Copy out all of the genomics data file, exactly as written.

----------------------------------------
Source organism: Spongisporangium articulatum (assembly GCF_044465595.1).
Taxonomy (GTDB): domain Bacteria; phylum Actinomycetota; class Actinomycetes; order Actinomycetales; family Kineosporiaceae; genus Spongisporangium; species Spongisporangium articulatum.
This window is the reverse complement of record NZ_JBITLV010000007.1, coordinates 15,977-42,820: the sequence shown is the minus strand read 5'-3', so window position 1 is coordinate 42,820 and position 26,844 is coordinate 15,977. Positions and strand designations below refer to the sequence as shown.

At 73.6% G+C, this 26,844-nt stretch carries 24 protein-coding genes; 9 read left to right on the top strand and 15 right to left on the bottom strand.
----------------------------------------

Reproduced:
Source organism: Spongisporangium articulatum (assembly GCF_044465595.1).
Taxonomy (GTDB): domain Bacteria; phylum Actinomycetota; class Actinomycetes; order Actinomycetales; family Kineosporiaceae; genus Spongisporangium; species Spongisporangium articulatum.
This window is the reverse complement of record NZ_JBITLV010000007.1, coordinates 15,977-42,820: the sequence shown is the minus strand read 5'-3', so window position 1 is coordinate 42,820 and position 26,844 is coordinate 15,977. Positions and strand designations below refer to the sequence as shown.

At 73.6% G+C, this 26,844-nt stretch carries 24 protein-coding genes; 9 read left to right on the top strand and 15 right to left on the bottom strand.